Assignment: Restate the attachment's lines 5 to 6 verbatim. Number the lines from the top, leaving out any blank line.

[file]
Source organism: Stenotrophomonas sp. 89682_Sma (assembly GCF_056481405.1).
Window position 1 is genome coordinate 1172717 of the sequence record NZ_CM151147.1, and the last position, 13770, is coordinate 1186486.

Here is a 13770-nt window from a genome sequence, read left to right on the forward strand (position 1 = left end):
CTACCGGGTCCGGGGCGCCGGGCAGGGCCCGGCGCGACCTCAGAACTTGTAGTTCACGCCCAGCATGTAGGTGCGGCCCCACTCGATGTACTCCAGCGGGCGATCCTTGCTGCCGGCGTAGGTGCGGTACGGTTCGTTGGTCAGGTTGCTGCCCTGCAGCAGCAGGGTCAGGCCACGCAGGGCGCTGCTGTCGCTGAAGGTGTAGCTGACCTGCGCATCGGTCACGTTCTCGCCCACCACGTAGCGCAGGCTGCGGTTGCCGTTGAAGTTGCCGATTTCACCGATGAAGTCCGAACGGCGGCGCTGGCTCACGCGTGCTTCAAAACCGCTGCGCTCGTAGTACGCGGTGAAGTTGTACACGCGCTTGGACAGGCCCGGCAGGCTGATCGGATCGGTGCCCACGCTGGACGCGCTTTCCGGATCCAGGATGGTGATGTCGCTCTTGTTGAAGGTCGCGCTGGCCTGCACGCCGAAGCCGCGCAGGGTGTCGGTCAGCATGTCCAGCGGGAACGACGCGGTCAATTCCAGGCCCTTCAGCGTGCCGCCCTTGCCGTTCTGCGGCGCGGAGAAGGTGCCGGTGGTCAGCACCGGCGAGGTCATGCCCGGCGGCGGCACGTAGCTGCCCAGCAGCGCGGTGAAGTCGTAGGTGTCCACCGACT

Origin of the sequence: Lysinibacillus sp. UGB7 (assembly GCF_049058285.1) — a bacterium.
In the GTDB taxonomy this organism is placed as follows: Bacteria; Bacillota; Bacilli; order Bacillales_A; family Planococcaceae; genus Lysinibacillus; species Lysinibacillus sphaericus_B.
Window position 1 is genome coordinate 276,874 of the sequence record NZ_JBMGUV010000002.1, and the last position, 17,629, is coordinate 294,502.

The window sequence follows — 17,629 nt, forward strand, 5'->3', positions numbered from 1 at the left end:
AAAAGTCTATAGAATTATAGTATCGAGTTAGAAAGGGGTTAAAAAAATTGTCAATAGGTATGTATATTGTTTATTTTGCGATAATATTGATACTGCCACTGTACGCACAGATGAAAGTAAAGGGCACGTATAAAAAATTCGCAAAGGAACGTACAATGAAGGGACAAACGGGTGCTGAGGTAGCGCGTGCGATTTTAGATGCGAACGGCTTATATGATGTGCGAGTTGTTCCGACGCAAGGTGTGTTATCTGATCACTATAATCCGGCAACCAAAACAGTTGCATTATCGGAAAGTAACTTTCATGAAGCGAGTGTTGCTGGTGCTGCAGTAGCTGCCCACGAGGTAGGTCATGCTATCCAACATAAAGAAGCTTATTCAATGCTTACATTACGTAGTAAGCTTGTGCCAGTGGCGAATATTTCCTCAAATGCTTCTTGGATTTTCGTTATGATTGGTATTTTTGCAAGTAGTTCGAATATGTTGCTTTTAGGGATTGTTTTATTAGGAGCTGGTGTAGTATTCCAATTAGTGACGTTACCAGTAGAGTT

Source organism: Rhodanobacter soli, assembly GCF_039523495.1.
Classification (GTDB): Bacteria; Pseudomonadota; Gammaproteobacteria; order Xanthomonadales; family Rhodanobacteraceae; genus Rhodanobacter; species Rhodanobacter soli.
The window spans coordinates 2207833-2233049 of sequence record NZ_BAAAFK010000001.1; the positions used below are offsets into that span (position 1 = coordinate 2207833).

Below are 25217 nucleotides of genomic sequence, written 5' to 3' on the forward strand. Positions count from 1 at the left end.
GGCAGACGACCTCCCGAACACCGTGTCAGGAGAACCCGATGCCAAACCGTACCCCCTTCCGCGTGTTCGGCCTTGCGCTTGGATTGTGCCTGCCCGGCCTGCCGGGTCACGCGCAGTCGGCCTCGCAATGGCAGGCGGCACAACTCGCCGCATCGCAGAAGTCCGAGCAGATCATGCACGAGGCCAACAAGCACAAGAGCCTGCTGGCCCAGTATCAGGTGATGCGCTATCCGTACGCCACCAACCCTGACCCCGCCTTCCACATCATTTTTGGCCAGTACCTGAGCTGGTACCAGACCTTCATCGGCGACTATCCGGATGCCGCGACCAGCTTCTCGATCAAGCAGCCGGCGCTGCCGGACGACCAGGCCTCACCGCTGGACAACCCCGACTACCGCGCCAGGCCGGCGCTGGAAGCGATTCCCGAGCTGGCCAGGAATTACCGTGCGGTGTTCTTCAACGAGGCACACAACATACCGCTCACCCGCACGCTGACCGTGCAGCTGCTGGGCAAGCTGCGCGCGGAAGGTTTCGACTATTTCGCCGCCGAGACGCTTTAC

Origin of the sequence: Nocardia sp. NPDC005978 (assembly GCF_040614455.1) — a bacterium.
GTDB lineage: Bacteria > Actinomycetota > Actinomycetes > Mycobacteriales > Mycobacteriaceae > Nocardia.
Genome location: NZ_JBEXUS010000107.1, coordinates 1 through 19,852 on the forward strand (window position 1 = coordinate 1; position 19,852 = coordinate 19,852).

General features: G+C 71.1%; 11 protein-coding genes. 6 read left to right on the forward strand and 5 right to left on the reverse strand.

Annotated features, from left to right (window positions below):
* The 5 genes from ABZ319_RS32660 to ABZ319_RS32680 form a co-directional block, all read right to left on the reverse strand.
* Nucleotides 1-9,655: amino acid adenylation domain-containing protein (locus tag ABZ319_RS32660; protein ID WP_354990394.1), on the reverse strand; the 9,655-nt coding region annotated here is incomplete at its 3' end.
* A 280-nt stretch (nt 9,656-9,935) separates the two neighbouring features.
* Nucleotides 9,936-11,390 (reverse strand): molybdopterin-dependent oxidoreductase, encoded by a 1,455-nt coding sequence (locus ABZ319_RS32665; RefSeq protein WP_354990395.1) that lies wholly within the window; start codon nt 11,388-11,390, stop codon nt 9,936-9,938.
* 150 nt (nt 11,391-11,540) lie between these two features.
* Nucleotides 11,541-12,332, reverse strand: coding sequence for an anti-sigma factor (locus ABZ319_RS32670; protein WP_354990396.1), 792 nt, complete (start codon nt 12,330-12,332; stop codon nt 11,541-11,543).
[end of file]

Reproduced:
Origin of the sequence: Lysinibacillus sp. UGB7 (assembly GCF_049058285.1) — a bacterium.
In the GTDB taxonomy this organism is placed as follows: Bacteria; Bacillota; Bacilli; order Bacillales_A; family Planococcaceae; genus Lysinibacillus; species Lysinibacillus sphaericus_B.